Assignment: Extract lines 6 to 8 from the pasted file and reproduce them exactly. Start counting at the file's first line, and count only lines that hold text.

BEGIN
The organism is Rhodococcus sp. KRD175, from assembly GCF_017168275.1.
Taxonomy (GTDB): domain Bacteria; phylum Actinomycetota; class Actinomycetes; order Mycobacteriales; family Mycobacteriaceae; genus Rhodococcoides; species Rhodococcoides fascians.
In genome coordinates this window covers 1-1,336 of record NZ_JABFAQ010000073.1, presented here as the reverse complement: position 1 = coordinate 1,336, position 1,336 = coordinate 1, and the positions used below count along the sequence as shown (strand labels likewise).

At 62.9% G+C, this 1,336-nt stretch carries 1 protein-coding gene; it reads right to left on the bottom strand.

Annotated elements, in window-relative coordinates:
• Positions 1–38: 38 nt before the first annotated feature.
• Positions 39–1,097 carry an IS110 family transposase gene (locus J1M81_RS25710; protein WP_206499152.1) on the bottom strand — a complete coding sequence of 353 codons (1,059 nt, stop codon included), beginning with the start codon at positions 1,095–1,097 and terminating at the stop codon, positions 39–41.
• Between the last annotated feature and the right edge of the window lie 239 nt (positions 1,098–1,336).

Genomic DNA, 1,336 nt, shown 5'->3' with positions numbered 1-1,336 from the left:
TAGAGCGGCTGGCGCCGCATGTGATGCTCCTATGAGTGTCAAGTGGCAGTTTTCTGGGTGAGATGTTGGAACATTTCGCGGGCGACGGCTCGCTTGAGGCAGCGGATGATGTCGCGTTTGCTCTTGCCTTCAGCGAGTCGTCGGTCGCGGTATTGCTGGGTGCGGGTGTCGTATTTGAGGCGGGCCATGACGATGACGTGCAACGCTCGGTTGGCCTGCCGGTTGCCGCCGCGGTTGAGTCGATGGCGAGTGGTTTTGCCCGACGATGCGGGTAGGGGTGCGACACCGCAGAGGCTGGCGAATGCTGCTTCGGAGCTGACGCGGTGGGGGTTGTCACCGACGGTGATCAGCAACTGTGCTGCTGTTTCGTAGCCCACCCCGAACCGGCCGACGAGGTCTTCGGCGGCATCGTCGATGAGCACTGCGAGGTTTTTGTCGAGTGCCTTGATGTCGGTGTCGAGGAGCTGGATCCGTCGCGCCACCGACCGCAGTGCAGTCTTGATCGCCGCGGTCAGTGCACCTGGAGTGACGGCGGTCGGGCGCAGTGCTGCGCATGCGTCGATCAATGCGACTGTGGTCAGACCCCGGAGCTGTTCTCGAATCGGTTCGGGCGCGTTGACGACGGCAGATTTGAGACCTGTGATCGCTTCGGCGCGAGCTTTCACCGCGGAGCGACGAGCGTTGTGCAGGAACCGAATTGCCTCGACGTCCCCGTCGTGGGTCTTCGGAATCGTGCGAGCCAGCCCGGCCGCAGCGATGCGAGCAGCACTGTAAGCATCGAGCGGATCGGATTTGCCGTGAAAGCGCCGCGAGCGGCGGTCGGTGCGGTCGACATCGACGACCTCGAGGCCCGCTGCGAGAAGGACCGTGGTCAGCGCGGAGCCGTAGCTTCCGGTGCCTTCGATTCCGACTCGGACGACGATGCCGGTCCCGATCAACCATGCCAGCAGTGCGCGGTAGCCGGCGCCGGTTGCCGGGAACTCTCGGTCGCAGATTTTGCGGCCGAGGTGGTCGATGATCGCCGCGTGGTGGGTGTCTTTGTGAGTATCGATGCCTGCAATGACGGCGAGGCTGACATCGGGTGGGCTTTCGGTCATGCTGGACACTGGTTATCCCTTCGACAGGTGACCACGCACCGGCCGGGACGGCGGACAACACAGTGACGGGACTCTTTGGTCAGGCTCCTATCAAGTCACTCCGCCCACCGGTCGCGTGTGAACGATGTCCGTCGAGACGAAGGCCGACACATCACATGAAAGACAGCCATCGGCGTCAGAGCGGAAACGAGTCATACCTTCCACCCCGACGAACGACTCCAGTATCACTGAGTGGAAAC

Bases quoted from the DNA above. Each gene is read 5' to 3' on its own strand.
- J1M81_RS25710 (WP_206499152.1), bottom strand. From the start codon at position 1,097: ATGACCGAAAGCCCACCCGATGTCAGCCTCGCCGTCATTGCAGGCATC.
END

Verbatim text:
• Positions 1–38: 38 nt before the first annotated feature.
• Positions 39–1,097 carry an IS110 family transposase gene (locus J1M81_RS25710; protein WP_206499152.1) on the bottom strand — a complete coding sequence of 353 codons (1,059 nt, stop codon included), beginning with the start codon at positions 1,095–1,097 and terminating at the stop codon, positions 39–41.
• Between the last annotated feature and the right edge of the window lie 239 nt (positions 1,098–1,336).